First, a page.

n. Human immunodeficiency virus, the virus that causes AIDS. The risk of acquiring AIDS is increased by the presence of gonorrhea or other sexually transmitted diseases.
Human immunodeficiency virus; a retrovirus that causes AIDS by infecting helper T cells of the immune system. The most common serotype, HIV-1, is distributed worldwide, while HIV-2 is primarily confined to West Africa. Also called AIDS virus, human T-cell leukemia virus type III, human T-cell lymphotrophic virus type III, lymphadenopathy-associated virus.
The American Heritage® Medical Dictionary Copyright © 2007, 2004 by Houghton Mifflin Company. Published by Houghton Mifflin Company.
Human Immunodeficiency virus
HIV-positive having a positive reaction on a test for the human immunodeficiency virus; used to indicate that an individual has been infected with the human immunodeficiency virus but does not yet have AIDS. Persons who are HIV-positive require sensitive counseling, information regarding transmission of the virus, and close supervision of their health status.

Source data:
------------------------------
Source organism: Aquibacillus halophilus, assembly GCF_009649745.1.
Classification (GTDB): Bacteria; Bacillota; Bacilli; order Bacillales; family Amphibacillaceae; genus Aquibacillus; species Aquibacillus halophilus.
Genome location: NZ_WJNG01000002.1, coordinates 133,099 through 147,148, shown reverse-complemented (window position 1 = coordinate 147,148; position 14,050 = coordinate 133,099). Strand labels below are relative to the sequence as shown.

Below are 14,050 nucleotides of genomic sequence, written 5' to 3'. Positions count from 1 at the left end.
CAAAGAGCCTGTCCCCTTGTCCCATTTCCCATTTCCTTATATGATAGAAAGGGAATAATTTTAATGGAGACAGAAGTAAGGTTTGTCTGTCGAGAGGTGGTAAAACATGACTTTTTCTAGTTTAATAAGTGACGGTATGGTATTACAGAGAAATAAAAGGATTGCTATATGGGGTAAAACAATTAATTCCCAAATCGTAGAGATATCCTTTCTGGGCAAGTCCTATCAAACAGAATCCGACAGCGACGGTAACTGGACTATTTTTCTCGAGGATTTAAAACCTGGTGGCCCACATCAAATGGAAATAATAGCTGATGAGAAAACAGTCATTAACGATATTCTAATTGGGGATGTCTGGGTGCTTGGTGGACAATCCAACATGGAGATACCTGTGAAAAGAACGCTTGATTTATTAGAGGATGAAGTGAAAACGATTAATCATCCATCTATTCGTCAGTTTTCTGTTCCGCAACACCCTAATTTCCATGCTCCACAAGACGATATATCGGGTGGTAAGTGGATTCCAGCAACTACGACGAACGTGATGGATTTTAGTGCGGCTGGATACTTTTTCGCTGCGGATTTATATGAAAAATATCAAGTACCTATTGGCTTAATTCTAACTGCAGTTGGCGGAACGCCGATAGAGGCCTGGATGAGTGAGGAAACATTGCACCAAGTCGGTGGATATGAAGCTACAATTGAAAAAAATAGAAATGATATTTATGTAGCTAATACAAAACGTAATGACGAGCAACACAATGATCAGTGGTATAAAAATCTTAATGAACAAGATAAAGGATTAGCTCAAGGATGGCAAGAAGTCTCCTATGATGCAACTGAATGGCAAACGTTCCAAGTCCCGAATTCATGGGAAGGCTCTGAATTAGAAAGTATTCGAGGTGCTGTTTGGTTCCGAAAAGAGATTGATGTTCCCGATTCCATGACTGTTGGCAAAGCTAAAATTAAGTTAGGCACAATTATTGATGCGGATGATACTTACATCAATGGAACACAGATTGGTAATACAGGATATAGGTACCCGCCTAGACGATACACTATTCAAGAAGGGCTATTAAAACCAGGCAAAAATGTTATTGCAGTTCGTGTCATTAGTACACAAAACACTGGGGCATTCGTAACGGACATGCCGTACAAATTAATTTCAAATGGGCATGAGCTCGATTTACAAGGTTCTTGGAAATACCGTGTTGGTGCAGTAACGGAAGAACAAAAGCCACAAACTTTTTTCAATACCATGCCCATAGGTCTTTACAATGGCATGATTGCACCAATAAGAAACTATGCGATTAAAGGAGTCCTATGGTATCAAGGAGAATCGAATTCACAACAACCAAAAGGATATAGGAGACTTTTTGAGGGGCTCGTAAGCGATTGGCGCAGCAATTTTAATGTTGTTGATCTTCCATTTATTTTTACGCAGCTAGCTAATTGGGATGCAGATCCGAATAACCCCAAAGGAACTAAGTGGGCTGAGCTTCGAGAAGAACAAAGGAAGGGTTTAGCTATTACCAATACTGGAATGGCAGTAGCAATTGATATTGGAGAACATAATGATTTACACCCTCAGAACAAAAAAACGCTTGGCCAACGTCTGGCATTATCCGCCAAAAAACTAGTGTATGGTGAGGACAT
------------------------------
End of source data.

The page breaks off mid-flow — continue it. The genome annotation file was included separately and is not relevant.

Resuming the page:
HIV (human immunodeficiency virus)
An RNA retrovirus of the genus Lentivirus that infects and destroys vital cells of the human immune system, such as helper T cells (CD4+ cells). It causes the acquired immunodeficiency syndrome (AIDS) and may lead to complications such as anterior uveitis, viral keratitis, cytomegalovirus retinitis, microvascular abnormalities of the conjunctiva and/or retina, etc. See acquired immunodeficiency (AIDS) syndrome.